A car accident is a frightening experience for anyone, but it can be worse if you are being sued as an at-fault driver. Colorado is an at-fault state for insurance claims. Determining fault is a necessary part of a car accident for both insurance claims and additional damage coverage through personal injury claims.
The person who caused an accident can also be sued by the other driver. If a personal injury claim is filed against you, it’s essential that you understand your legal rights in these circumstances. When someone files a personal injury car accident claim against you for damages, you are likely worried about what they could take in a successful claim.
Compensation is paid to cover a loss of something in the accident. This loss may be categorized as economic or non-economic damages. Economic damages do not have a cap, while non-economic damages do, such as pain and suffering or emotional distress.
Economic damages include measurable financial losses. The driver who was not at fault can file with the at-fault driver’s insurance company to cover these damages, but sometimes the coverage is not enough. That is when a personal injury claim is filed to cover additional economic damages as well as non-economic damages.
It’s easier to calculate exact values for economic damages, and they generally include the following types of damage:
Many drivers who file for claims don’t realize the damages they can get covered until they speak with an attorney. To minimize the damages you are asked to pay as an at-fault driver, you’ll want an attorney to argue fault in the accident.
Non-economic damages are harder to calculate, as they refer to severe yet abstract damages. They include:
Calculating the value of these damages can be complex and up for interpretation.
In unique situations, punitive damages may also be awarded in a car accident claim. These damages are assigned solely to punish the at-fault driver for significantly egregious or intentional errors before, during, or after a car accident. The court assigns punitive damage if they believe making amends to the victim of the crash isn’t enough. Extremely negligent behaviors may include driving under the influence or driving at excessive speeds.
A: Colorado law only requires that insurance companies respond within a reasonable amount of time and provide the person with the necessary contact information. There is no specific time limit set by state law, though individual companies may have a stated deadline to settle claims. If an insurance provider is not responding in a reasonable period of time, speak to your attorney about your legal options.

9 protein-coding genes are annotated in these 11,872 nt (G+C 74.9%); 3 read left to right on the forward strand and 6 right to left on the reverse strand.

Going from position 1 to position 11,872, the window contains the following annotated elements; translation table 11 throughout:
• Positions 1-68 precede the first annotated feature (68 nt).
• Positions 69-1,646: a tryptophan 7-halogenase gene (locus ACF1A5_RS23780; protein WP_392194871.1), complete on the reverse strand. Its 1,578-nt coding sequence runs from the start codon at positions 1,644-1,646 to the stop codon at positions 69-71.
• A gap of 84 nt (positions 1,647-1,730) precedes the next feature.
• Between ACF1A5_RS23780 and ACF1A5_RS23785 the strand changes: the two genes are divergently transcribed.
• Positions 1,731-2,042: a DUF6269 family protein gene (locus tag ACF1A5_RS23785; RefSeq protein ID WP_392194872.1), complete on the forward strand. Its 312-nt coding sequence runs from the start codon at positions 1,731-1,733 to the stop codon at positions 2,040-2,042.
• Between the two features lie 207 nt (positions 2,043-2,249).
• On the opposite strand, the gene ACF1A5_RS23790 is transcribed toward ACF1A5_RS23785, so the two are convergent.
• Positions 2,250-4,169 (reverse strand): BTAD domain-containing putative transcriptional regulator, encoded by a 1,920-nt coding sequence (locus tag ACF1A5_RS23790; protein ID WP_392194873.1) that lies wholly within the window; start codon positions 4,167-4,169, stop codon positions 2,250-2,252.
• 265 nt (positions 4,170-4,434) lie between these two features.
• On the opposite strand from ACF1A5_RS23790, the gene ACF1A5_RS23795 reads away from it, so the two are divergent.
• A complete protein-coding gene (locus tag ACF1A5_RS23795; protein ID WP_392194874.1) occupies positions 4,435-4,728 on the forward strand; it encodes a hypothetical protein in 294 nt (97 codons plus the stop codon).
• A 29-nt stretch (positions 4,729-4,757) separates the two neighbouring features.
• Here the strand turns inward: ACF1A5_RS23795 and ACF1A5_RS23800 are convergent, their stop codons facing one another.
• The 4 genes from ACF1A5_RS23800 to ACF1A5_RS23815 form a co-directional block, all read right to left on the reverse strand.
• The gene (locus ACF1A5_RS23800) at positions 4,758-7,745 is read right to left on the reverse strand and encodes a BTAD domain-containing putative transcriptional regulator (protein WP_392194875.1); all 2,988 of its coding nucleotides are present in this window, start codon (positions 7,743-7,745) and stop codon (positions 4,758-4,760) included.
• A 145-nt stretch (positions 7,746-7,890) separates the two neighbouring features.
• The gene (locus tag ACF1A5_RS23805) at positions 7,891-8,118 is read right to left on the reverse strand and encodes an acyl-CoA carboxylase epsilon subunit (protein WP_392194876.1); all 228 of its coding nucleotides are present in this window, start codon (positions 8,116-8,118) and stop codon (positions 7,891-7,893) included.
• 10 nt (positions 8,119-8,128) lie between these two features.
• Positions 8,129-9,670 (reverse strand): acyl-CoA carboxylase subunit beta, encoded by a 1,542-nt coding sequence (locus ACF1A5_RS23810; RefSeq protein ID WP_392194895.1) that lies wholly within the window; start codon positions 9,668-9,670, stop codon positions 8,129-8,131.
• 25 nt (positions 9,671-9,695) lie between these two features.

A: If someone was injured or killed, leaving the scene of the accident is charged as a felony in Colorado. If no one was hurt, the crime is charged as a Class 1 misdemeanor. A conviction results in up to a year in jail. If someone was injured, leaving the scene is a Class 4 felony. The punishment for a Class 4 felony is two to six years in prison. If a driver leaves the scene of the accident and a person was killed, this is a Class 3 felony, punishable by four to 12 years in prison.
A: No, Colorado is an at-fault state for car accidents. All Colorado drivers are required to carry a minimum amount of insurance to cover accidents. After an accident, fault needs to be determined. The driver who was not at fault can file with the insurance company of the at-fault driver to cover damages, including property damages and medical costs. If the at-fault driver’s insurance doesn’t cover all the damages, the non-at-fault driver can file a personal injury claim.
A: Generally, a serious accident like an at-fault accident will stay on your driving record for three to five years. This is also likely the amount of time your insurance will be impacted by the accident. Insurance premiums are less likely to be changed if you were not at fault for the accident.
At Cheney Galluzzi & Howard, we have years of experience representing clients who have dealt with serious and complex car accidents. For legal assistance and to protect your interests, contact our attorneys today.
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